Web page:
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SEXUAL MISCONDUCT by School Staff. What School Staff Need to Know and Do Lynden School District. School Staff Sexual Misconduct. Definition:

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sexual misconduct by school staff


What School Staff

Need to Know and Do

Lynden School District

school staff sexual misconduct
School Staff Sexual Misconduct


A term that describes a continuum of inappropriate behaviors, from sexual talk to intercourse, which an adult in the education system exhibits toward a current district student or toward a former district student under 18 years of age.

school staff sexual misconduct3
School Staff Sexual Misconduct

Sexual misconduct by a school employee is particularly troubling because of the trust placed in them by parents and the community. Parents/guardians leave their children in the care of school staff expecting these adults to teach their children, to positively influence their children’s character and to be protective of their emotional well-being.

school staff sexual misconduct4
School Staff Sexual Misconduct

The Lynden School District has a no-tolerance policy toward sexual misconduct by our employees and will fully investigate any reported concerns in this regard.

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School Staff Sexual Misconduct

Can consist of:

  • Personal Space Boundary Violations
  • Sexual Harassment
  • Sexual Abuse
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School Staff Sexual Misconduct

Personal Space Boundary Violationsmay include:

  • a student sitting on a staff member’s lap;
  • hand holding;
  • excessive contact outside the bounds of school or a school-related activity;
  • back rubs.
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School Staff Sexual Misconduct

Sexual Harassmentincludes:

  • requiring sexual favors in exchange for some other reward such as a higher grade or a starting position on a team.
  • creating a hostile environment with the use of sexual comments, jokes, gestures, pictures or other content in such a way so as to make a student’s environment unbearable. (Feeling harassed has more to do with the interpretation of the victim than how the giver of the message intends the message to be received.)
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School Staff Sexual Misconduct

Sexual Abuse includes:

  • encouraging a child to engage in prostitution or other sexual activity;
  • participating in pornographic photography or video production;
  • conducting sexual relationships with a current district student or with a former district student under the age of 18.
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School Staff Sexual Misconduct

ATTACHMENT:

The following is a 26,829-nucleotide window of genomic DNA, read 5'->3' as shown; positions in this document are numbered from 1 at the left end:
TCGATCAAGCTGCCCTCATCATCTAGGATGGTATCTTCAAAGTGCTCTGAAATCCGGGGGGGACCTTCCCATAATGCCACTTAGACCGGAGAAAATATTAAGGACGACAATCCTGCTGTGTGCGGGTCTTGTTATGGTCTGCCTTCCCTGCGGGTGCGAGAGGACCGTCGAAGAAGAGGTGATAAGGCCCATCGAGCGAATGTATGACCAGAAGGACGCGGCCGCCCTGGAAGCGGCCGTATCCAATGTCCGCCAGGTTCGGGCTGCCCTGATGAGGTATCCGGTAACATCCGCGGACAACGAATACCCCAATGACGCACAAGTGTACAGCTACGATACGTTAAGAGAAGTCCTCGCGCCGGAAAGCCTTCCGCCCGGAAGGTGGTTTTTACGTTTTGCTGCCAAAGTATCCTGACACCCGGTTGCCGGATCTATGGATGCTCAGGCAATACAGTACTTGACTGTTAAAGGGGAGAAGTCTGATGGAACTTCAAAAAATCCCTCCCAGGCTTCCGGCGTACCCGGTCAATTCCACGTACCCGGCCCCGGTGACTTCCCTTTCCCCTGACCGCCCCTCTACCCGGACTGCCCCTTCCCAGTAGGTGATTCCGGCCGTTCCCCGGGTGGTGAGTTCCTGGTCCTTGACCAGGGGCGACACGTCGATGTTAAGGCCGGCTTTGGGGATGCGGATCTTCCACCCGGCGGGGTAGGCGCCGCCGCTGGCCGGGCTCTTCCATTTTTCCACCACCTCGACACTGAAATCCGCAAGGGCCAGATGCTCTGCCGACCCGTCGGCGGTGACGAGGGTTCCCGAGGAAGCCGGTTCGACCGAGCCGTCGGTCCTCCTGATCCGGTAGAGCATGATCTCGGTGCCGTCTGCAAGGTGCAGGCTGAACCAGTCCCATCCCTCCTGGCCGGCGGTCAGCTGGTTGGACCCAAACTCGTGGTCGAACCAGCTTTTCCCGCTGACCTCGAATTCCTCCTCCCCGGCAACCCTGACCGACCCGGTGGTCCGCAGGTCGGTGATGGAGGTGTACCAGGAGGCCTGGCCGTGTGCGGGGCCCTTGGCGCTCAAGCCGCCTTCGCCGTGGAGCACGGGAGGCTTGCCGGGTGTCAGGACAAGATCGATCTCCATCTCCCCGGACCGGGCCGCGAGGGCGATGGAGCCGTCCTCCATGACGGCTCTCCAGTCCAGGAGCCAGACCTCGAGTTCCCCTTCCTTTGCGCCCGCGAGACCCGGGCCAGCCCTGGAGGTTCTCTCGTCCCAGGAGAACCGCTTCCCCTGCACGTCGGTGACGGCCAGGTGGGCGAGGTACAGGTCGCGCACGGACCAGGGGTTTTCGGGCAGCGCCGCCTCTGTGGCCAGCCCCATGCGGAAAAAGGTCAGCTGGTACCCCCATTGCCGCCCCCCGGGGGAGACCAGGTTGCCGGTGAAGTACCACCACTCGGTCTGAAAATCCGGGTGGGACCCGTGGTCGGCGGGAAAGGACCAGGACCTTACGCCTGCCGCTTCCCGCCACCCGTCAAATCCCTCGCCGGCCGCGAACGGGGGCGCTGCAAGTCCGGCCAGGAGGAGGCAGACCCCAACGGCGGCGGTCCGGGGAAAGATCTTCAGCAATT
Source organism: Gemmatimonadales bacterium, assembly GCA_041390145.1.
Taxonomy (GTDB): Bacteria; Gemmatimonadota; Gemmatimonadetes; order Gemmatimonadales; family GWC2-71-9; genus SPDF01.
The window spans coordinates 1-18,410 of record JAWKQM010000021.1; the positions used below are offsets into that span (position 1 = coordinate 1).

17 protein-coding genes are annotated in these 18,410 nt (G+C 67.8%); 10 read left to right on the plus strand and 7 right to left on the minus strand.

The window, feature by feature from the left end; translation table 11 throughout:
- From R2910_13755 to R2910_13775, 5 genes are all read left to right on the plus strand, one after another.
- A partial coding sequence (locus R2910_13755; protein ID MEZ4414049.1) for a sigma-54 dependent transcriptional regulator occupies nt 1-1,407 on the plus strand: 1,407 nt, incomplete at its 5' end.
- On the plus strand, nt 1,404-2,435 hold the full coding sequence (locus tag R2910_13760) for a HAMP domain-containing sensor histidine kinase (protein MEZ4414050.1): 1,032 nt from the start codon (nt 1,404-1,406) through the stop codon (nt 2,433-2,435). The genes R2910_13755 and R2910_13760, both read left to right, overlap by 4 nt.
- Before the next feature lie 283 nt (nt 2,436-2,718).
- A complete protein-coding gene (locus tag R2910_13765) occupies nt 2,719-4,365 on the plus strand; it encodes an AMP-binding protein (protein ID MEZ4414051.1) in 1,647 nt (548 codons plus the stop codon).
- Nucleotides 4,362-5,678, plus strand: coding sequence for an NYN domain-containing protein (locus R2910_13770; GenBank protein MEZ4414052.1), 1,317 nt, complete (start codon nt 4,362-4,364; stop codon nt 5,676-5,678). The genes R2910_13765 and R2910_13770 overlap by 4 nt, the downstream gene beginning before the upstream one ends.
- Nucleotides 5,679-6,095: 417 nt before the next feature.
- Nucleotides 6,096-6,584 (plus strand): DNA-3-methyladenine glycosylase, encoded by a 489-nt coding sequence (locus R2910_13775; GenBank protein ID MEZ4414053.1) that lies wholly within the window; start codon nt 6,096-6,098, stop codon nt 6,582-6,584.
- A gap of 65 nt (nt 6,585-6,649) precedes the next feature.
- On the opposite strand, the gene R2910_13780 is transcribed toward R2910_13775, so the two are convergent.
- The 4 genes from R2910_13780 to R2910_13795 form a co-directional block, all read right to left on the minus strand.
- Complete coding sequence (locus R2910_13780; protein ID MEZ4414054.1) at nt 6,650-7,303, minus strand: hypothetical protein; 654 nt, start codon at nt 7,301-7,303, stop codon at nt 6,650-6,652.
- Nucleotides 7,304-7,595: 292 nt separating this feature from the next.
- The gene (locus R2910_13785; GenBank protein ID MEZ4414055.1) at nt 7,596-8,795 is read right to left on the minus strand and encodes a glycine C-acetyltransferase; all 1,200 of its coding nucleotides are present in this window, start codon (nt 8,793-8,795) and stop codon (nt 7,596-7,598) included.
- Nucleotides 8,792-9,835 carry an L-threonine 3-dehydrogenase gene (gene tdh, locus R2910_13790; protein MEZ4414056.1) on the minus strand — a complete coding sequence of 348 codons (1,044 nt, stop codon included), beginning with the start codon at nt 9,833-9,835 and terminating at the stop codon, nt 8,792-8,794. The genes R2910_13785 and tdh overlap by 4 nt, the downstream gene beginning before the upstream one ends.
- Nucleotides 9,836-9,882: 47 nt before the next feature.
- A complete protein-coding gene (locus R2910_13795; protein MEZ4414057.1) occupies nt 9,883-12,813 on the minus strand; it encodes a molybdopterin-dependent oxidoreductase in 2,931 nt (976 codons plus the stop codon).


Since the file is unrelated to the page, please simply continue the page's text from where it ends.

School employees who commit sexual abuse may:

  • believe that they’re “in love” with a student.
  • be “Opportunistic Predators” who chose the education field specifically to have access to children.
  • be “Bad Judgment Predators” who initiate relationships to meet their needs.
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School Staff Sexual Misconduct

Regardless of the employee’s motivation, the student’s well-being is no longer the top priority.

The offender’s concern is meeting his or her own needs at the expense of the child’s.

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School Staff Sexual Misconduct

How prevalent is this problem?

Studies have examined the phenomenon, but because most students do not immediately disclose inappropriate incidents, data are incomplete. It is estimated that approximately 10% of school-age children are subject to sexual misconduct by a school staff member at some time between kindergarten and the 12th grade.

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School Staff Sexual Misconduct

More on prevalence…..

  • Student victims are most often of high school age.
  • Approximately 65% of victims are 14 years and older.
  • Approximately 70% of the cases involve female victims.
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School Staff Sexual Misconduct

Addressing the Problem:

All adults working in education share the same responsibility for creating and maintaining a safe, healthy and secure learning environment for all students, staff, parents and volunteers.

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School Staff Sexual Misconduct


  • Stringent job applicant screening procedures.
  • All District employees should know and understand the boundaries of appropriate behavior.
  • Maintain a “no tolerance” policy in dealing with staff who behave inappropriately in their interactions with students.
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School Staff Sexual Misconduct

Common Behavioral Guidelines Governing Staff-Student Interactions:

  • Green Light Behaviors – appropriate
  • Yellow Light Behaviors – may be misconstrued and should be stopped
  • Red Light Behaviors – inappropriate unless specifically part of an education or counseling program
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School Staff Sexual Misconduct

Green Light Behaviors – appropriate:

  • Providing humor and friendly comments.
  • Giving compliments that are not overly personal.
  • Talking to, treating and touching all students in a consistent and appropriate manner.